The Biden administration’s nominee to lead the Department of Education said the nation's schools have a “legal responsibility” to allow boys who identify as female to compete in girls' sports.
During his Senate confirmation hearing on Wednesday, Sen. Rand Paul, R-Ky., asked Miguel Cardona, the Biden administration's education secretary nominee, if he believes it's fair for transgender-identifying males to be able to compete in girls' sports.
“I think that it’s critically important that the education system and educators respect the rights of all students, including students who are transgender, and that they are afforded the opportunities that every other student has to participate in extracurricular activities,” Cardona replied.
“I think it’s the legal responsibility of schools to provide opportunities for students to participate in activities, and this includes students who are transgender,” he continued.
Paul subsequently said he believes that most Americans find it strange and unfair that this should be allowed.
“Frankly, some boy that’s 6-foot-2 competing against my 5-foot-4 niece doesn’t sound very fair. I think most people in the country think it’s bizarre,” the Kentucky lawmaker said.
The exchange comes days after President Joe Biden signed an executive order requiring federal agencies to include “gender identity” in their definition of “sex” as it relates to policies and practices through the government.
Supporters of the policy change routinely frame this under the banner of inclusion and diversity. By contrast, critics say that “gender identity” has no coherent material meaning and serves to undermine sex-based rights, particularly those of women and girls.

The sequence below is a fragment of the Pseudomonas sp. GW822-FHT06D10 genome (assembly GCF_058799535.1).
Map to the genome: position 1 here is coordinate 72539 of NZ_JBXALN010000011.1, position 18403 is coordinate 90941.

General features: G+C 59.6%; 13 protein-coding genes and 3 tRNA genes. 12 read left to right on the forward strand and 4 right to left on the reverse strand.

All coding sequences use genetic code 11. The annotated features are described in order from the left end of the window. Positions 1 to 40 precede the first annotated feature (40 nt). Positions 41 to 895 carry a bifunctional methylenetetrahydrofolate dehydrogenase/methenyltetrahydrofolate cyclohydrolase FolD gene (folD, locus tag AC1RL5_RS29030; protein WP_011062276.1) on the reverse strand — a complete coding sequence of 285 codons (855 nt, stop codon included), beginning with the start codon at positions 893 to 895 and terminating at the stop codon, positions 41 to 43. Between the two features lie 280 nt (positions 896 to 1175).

In response to Cardona's statements at the Senate's confirmation hearing, the Women’s Liberation Front — a radical feminist group that has been at the forefront contending against transgender ideology, including its impact on women’s sports — noted that recent national polling reveals that less than one-third of Democrats support allowing males to compete in girls’ sports.
The polling data, which was published in October, found that approximately 67% of voters in all parties said that men and boys ought not be allowed to compete against girls in sports, regardless of how they self-identify.
“Athletics can play a powerful role in equity. The U.N. recognized women’s sports as an important tool for the empowerment of women and girls,” Women’s Liberation Front said in the post, adding that they stand “with the women and girls across the country who are fighting to protect their sports in the face of unprecedented attacks on Title IX under the new [Biden] administration.”
The issue of sex-segregated athletics has been one of the most visible areas of the law and culture where the impact of gender identity policies have been debated.
In 2020, as the COVID-19 pandemic was beginning to affect the nation, Idaho became the first state in the country to pass legislation — the “Fairness in Women’s Sports Act” — prohibiting males from competing with girls' sports. Idaho lawmakers also passed a bill requiring vital statistics in public state records to be recorded and maintained on the basis of biological sex.
The American Civil Liberties Union filed a lawsuit against the state soon after the bill was signed by Gov. Brad Little, alleging that the law discriminated against trans-identified people. The law’s constitutionality is presently being litigated in federal court in the case of Hecox v. Little.